When I first became pregnant with Miss Crazy, I was 35 years old and scared out of my mind. I would be considered high risk and I hadn't been a new mom in eight years! First I hoped that I would survive the birth, and second I hoped I could love a new child at 35 the same way I had at 25.
The worse my health got through the pregnancy, the more afraid I became - not just about my health, but my ability to love this child. If something happened to me would I resent her? If something happened to her would my rare occasions of wishing I wasn't pregnant make my heart ache with the darkness of guilt?
Fortunately, we both made it through and we were both alive and well. Unfortunately, the obstacles to our bonding just kept coming. My recovery from the C-section was long and extremely painful, trying to nurse her was a nightmare and my hips/back hadn't tolerated the birth well at all. When she was 4 months old, my hips went completely out. I couldn't move from my bed and even ended up in the ER with severe upper back spasms. My oldest had to help me take care of her (The Shooter worked odd and varying hours). When Miss Crazy woke up for a middle of the night feeding, The Senior was sleeping in her room and fed her for me. When she needed held or nursed she was brought to me in bed. It suddenly felt as if my whole world was crashing in on me. I couldn't move, my baby wouldn't nurse unless I practically forced her to, and she seemed to love my 11 year old more than she loved me.
Once I healed and was able to take over mothering duties, I sat late one night in Miss Crazy's room feeding her a 2 a.m bottle. I felt useless and removed from everything. Then it happened. I looked down at this baby that I felt no bond with and her eyes popped open and at that very fragile moment, I knew that being an older mom was what I was meant to do. I cried, holding her for an hour. Our bond formed strong and hard that dark early morning.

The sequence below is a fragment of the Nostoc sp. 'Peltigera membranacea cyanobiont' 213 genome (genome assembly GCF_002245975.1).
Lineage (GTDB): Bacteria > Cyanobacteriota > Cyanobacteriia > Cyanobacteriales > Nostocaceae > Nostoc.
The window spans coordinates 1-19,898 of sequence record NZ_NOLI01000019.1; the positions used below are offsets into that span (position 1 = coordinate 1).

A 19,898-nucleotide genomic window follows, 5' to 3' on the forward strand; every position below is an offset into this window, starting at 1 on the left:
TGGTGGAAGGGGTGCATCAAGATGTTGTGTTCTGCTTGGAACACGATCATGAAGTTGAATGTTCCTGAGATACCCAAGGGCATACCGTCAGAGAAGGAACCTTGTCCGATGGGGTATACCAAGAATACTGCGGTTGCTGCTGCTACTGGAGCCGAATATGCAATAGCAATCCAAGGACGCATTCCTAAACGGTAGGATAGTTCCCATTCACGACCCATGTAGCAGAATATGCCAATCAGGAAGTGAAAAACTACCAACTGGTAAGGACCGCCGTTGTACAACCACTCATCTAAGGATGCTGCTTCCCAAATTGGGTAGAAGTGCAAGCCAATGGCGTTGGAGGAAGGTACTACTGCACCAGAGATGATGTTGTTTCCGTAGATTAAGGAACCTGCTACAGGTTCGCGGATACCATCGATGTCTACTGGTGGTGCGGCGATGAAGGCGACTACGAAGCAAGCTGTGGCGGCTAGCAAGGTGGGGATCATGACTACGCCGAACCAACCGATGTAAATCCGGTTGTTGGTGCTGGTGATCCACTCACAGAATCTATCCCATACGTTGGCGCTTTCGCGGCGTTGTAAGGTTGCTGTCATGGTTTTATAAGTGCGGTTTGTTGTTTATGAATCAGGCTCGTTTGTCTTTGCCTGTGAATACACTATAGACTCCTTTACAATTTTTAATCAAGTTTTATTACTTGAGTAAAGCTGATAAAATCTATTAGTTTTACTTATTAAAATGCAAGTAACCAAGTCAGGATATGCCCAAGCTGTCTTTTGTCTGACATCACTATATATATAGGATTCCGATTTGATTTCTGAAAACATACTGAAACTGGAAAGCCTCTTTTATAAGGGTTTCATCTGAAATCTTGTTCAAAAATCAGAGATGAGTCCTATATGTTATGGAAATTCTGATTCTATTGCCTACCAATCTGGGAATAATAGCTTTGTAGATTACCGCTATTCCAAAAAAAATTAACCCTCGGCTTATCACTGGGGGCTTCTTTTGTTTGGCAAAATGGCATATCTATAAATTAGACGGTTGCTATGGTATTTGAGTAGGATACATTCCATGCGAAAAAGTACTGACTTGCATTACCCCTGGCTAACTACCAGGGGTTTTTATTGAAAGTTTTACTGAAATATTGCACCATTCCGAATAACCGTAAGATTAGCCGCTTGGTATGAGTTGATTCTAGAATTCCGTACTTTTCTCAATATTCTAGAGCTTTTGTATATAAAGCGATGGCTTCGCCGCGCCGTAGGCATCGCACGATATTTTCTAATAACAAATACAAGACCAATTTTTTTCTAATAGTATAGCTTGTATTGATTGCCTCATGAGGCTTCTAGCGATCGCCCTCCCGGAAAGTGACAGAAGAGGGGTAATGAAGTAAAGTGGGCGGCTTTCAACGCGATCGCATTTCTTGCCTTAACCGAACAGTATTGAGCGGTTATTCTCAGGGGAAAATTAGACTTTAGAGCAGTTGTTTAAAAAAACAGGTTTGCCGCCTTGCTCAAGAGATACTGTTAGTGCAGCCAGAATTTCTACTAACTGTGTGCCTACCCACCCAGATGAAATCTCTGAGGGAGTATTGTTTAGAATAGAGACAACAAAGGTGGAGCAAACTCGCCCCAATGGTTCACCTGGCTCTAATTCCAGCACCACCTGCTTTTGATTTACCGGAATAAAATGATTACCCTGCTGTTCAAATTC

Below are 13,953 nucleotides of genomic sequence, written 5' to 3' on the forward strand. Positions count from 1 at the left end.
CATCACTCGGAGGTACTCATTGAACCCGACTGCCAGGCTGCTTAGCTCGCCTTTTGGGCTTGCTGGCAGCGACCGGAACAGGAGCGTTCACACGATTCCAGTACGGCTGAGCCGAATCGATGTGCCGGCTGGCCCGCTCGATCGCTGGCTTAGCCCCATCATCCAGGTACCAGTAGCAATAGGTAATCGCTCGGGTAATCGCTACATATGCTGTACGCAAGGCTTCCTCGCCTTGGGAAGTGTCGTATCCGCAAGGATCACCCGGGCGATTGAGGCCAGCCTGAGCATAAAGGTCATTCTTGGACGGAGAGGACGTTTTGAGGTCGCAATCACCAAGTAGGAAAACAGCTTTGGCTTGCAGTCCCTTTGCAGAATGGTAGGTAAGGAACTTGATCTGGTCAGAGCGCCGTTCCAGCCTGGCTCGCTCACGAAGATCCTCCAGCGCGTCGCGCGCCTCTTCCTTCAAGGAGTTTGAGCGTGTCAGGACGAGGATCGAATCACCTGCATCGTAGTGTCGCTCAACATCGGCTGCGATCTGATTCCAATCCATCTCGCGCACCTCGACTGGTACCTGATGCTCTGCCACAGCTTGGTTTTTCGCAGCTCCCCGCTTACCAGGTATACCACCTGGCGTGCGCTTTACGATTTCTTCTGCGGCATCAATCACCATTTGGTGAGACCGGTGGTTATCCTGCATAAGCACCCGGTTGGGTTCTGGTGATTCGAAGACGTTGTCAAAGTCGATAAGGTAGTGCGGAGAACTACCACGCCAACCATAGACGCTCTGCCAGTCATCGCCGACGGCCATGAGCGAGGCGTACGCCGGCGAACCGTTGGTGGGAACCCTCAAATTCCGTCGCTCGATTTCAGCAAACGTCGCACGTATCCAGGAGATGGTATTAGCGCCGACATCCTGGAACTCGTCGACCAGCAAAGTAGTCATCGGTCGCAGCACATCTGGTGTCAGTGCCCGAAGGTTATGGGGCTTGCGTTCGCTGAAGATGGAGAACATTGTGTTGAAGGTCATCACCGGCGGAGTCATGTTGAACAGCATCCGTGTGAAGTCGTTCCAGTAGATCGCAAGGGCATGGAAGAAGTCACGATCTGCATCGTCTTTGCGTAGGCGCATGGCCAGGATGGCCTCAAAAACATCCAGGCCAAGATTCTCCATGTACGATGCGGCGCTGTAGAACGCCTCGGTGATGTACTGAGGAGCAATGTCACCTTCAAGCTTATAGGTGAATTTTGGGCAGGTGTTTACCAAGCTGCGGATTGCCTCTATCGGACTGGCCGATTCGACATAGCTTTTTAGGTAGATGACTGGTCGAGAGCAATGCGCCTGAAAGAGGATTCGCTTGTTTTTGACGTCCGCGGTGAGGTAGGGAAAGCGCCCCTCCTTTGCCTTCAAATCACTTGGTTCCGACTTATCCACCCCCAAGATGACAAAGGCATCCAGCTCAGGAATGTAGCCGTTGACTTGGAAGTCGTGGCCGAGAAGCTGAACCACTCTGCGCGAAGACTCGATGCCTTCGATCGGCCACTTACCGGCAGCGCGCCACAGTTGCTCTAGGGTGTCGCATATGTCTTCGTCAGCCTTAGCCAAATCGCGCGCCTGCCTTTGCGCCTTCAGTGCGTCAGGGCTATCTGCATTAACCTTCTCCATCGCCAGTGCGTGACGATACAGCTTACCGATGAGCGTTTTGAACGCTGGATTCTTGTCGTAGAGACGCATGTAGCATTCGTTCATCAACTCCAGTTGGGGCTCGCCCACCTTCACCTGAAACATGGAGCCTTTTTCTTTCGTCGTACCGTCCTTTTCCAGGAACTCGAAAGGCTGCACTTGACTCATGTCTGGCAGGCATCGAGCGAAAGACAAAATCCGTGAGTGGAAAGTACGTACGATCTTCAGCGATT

For the first four months of her life, I often wondered how my mistake of becoming a mom over 35 would affect the child (notice I said 'the' child and not 'my' child). Plain and simple, I figured I was too old and set in my ways to love a new baby. But that cold January night, my thoughts and beliefs changed in an instant. I realized that if I had gone though the same difficulties with my older kids (when I was 25 and 28), I would probably have gone over the edge. I would literally have lost my mind. Being an older mother had brought patience I hadn't had with The Senior and The Freshman. In turn, it further developed my ability to love, forgive and manage. And best of all it gave me the ability to be a better mother to all of my kids. I'm not saying that I was a horrible mother to the first two, I just wasn't functioning to the best of my ability.
The addition of Mr. Insane and Little Butt were joyous occasions with no doubts about my parenting. I was more confident in all of my abilities. My harried over reactions to a sick child became calm decision making in a crisis or not so much of a crisis. And my ability to enjoy my kids was heightened. I no longer worried so much about how I was raising them, but about how much we were enjoying each other.
Should everyone wait and become an older mom? No, absolutely not. I wouldn't trade my time as a younger mom for the world. But if you do become an older mom, don't fear it. Enjoy it and use the wisdom you have gained through the years to not sweat the small stuff. And by all means if you show even minor signs of Postpartum Depression do not be afraid to ask for help!!!
Until next time...Have a wonderful and blessed Christmas <3